Adoption - their discussion of adoption issues brings out the challenges of: getting regulatory agencies and producers to undertake product registration; and, getting providers and patients to use the products. The analysis is a refreshing break from the common focus on overcoming logistical problems alone, while overlooking the difficulties of getting providers to use the product. A sad illustration of what happens when you forget this challenge can be found in the case of the recently developed malaria Rapid Diagnostic Kits (see Chapter 5). Donors have been able to get the kits delivered to providers. But the providers tend to not use the kits, or ignore the test results.

In addition to the framework, the case studies are particularly valuable. Products covered include: praziquantel; the hepatitis B vaccine; malaria rapid diagnostic tests; the Norplant contraceptive device; vaccine vial monitors; and, female condoms. The authors use a consistent structure to present and analyze the access challenges for each product. The format makes them easier to understand, and makes the insights from cross-case comparison easier to grasp.

Here is my take on the many insights from the concluding chapter, "No Success without Access":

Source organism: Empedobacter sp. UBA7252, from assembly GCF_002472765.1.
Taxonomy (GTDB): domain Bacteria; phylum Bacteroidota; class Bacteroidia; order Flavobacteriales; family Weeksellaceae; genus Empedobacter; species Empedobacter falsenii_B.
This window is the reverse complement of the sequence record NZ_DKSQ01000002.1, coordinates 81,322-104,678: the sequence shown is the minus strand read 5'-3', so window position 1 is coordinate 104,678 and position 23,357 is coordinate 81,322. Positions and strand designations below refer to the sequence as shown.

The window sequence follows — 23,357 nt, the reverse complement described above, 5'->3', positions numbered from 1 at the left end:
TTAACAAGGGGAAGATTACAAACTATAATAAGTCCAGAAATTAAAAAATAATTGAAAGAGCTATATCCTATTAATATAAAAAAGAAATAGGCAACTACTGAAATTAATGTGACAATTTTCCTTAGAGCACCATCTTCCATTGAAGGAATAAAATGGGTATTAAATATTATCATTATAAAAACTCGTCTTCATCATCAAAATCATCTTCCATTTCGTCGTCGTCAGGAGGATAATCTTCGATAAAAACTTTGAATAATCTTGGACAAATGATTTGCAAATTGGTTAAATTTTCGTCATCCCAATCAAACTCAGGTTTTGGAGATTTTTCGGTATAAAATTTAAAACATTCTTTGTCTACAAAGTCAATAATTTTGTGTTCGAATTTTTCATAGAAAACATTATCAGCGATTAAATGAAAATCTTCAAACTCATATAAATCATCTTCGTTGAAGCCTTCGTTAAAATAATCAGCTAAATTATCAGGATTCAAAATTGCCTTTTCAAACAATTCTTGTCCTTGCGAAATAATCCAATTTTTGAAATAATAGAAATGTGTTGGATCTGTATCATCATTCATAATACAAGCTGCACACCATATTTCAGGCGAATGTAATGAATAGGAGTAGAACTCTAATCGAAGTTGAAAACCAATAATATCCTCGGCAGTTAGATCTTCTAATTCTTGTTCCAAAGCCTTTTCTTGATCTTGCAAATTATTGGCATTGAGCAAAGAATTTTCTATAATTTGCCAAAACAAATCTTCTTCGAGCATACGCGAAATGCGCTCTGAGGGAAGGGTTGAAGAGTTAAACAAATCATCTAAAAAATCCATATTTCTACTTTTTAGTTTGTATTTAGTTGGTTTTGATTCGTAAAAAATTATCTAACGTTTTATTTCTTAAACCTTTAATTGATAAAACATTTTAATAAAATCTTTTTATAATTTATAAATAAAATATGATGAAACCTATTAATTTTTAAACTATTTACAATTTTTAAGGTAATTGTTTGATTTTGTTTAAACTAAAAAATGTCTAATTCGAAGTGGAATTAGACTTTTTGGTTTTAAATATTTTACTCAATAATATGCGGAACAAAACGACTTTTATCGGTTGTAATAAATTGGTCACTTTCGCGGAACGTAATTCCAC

1.Developing a safe and efficacious technology is not enough. Products don't fly off the shelf on their own. The clinical focus, not accompanied by systems analysis leads to problems at many levels.

2.Access depends on effective product advocacy.

3.Access requires four key groups to be engaged in product adoption: global actors; national policy makers; providers; and, end-users.

4.Cost can be a barrier; access strategies must address affordability; however, driving down prices is not always the answer - it can lead to reduced interest by producers, importers, producers, wholesalers.

5.Supply-side action is almost always needed:

- Producers are often not aware of market opportunities; procurement agencies are often not aware of products and suppliers

- For new products, finding interested, capable producers is needed, and can be hard.

6.Action is often needed to relieve service delivery capacity constraints (Frost and Reich refer to this as health infrastructure):

-Capacity building actions are usually necessary, and they need to be done based on a sophisticated understanding of both potential provider and end-user barriers to uptake. Frost and Reich acknowledge that they focus least on this level. While they do point out the common problems that crop up here, their framework does not provide guidance on analyzing these problems and identifying solutions. Admittedly, this topic could easily fill another book.

This book's cases make clear that strategic selection of action at every level is needed, and they give guidance on the global and national level, but not so much at the local provider/ end-user level. Such a great book should not be criticized for not doing everything though, they did what they did very well. The book is a great resource, and will be particularly useful teaching classes on developing country health systems.

Happy reading!

Disclaimer

CGD blog posts reflect the views of the authors, drawing on prior research and experience in their areas of expertise. CGD is a nonpartisan, independent organization and does not take institutional positions.